Thousands of years in the future, machines have overthrown their human masters and became the new ruling class, relegating humanity to menial cleaning jobs maintaining the mechanics of their overlords. But, like any situation where inequality runs rampant, dissent is smouldering and only takes a small spark to ignite it.
The story follows Darren, a gormless freelance recharger, and Kelly, who runs a backstreet parlour for illicit and erotic machine polishing, who end up on the run together after Darren accidentally electrocutes a lamppost, and are later joined by Pam, a breadmaker with a shady past who is betrayed by her megalomaniacal smartphone boss. Their journey through the inverted world of humans serving machines introduces an oddball setting with a great deal of potential, but is unfortunately one that never feels properly realised.
Although the story is full of humanoid mechanical entities evolved from household appliances and electronic devices, there are very few descriptions of them. It’s one thing to declare an incidental character to be a kettle, a camera, a defibrillator, or a keyboard, but by not taking a moment to tell the reader what they’re supposed to look like it’s difficult to get a handle on how they should be visualised, which makes picturing interactions and action scenes somewhat difficult. There also isn’t much indication given of how everyday life functions, beyond the simple concept of machines and electronics acting like humans despite being machines and electronics.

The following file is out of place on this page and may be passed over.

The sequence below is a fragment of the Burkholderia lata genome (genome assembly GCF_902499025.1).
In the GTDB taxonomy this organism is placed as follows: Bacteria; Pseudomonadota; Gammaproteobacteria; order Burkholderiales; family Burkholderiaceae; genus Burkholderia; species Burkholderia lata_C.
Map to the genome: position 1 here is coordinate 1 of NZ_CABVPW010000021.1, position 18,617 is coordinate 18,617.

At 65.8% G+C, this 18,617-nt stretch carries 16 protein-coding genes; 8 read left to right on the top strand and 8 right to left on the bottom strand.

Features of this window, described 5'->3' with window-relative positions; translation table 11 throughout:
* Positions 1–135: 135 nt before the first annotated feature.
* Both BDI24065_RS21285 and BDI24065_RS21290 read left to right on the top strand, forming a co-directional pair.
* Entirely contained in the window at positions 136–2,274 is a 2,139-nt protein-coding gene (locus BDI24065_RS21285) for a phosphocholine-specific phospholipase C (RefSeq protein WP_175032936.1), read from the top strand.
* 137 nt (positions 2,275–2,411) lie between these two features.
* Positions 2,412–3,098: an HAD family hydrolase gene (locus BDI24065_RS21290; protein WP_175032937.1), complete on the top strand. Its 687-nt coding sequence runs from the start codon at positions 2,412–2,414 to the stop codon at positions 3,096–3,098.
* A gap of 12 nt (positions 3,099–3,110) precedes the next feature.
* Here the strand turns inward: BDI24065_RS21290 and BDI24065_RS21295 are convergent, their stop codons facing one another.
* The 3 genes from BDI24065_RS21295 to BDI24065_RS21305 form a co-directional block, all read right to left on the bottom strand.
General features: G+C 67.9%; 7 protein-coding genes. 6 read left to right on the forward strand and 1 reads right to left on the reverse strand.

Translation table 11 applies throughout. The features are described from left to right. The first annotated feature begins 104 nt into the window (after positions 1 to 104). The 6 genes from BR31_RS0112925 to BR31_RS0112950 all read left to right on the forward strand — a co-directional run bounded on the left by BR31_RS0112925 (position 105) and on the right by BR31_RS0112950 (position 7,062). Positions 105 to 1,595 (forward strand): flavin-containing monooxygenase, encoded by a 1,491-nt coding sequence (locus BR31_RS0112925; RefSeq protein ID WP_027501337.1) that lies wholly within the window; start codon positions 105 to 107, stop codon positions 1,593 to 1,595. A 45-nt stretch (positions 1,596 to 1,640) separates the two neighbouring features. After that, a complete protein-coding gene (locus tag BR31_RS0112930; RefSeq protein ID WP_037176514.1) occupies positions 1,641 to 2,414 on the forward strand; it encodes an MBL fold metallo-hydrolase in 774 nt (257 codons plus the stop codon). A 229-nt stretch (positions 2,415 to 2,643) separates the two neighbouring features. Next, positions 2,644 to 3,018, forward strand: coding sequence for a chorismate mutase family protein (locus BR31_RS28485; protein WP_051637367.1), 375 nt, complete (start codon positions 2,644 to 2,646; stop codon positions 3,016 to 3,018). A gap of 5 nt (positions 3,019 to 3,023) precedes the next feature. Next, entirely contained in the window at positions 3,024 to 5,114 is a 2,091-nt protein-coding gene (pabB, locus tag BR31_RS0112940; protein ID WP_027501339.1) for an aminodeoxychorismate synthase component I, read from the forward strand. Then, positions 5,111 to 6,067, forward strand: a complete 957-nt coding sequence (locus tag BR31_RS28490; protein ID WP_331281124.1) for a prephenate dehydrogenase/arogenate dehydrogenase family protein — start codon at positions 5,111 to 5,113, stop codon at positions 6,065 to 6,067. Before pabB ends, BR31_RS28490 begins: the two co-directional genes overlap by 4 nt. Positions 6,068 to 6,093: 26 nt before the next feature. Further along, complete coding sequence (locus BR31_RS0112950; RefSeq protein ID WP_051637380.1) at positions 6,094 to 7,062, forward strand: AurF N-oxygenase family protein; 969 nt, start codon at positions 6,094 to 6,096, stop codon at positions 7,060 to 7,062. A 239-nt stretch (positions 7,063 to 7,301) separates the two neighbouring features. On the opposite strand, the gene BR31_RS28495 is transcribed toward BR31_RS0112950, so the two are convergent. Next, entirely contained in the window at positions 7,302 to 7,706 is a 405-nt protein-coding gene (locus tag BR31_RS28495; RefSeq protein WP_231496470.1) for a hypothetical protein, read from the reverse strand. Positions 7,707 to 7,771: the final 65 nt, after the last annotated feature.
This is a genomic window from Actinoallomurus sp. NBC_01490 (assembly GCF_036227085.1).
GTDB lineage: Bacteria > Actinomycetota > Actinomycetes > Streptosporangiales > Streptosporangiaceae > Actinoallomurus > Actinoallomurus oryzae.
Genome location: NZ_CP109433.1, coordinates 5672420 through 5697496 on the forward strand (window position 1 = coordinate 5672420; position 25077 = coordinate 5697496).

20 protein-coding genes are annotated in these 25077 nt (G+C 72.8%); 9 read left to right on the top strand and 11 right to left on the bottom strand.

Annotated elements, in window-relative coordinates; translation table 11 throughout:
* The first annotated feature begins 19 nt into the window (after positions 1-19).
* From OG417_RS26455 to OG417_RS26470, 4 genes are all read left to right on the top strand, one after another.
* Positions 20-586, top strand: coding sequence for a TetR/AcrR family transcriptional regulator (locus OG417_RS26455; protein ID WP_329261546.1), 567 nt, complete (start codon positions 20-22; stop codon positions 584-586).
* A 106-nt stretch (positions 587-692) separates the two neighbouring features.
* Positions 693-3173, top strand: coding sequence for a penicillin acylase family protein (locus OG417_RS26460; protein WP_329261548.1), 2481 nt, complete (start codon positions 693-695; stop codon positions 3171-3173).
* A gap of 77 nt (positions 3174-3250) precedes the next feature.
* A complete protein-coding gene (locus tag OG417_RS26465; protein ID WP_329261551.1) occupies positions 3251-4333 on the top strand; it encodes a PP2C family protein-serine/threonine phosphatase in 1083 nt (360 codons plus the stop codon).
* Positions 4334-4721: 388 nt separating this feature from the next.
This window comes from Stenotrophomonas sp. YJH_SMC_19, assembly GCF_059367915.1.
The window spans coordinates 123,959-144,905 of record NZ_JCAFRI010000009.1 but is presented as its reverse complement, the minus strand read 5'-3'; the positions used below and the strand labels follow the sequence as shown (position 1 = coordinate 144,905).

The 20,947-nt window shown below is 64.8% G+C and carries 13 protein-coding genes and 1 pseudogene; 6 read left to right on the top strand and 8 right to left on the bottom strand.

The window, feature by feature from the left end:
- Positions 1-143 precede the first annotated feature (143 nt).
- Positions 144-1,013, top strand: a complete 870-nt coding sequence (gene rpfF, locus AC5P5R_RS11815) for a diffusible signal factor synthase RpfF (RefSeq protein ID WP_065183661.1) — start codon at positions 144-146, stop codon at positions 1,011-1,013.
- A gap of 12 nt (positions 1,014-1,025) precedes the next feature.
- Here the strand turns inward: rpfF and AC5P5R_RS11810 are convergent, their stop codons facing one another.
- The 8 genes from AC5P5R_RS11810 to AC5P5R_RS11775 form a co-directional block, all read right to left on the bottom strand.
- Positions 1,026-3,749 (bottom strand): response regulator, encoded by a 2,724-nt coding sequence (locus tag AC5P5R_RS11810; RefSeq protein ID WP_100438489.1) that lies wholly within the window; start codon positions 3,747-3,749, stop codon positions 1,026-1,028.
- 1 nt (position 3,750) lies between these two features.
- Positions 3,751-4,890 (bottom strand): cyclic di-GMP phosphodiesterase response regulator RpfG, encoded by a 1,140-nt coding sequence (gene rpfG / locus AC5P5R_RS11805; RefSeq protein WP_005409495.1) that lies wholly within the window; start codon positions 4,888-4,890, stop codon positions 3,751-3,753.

The humour of the story heavily puts you in mind of the surreal absurdity of The Hitchhiker’s Guide to the Galaxy, but never quite reaches the heights of Douglas Adams’ wit and charm. It also feels like something akin to an episode of Red Dwarf, bizarre but still perfectly plausible within the context of the off-kilter world it has created where sentient machines rule the Earth and humanity has been largely exiled to orbiting council estates. Some of the jokes are throwaway moments, such as a reference to Alexa the god of the Internet, while others are ongoing, such as the grandmotherly condescension of a quartet of geriatric cyborgs.
Battlestar Suburbia is certainly a fun read, but you can’t help coming away with the impression that with a greater focus on worldbuilding and development it could have been so much more.
BATTLESTAR SUBURBIA / AUTHOR: CHRIS McCRUDDEN / PUBLISHER: FARRAGO / RELEASE DATE: OUT NOW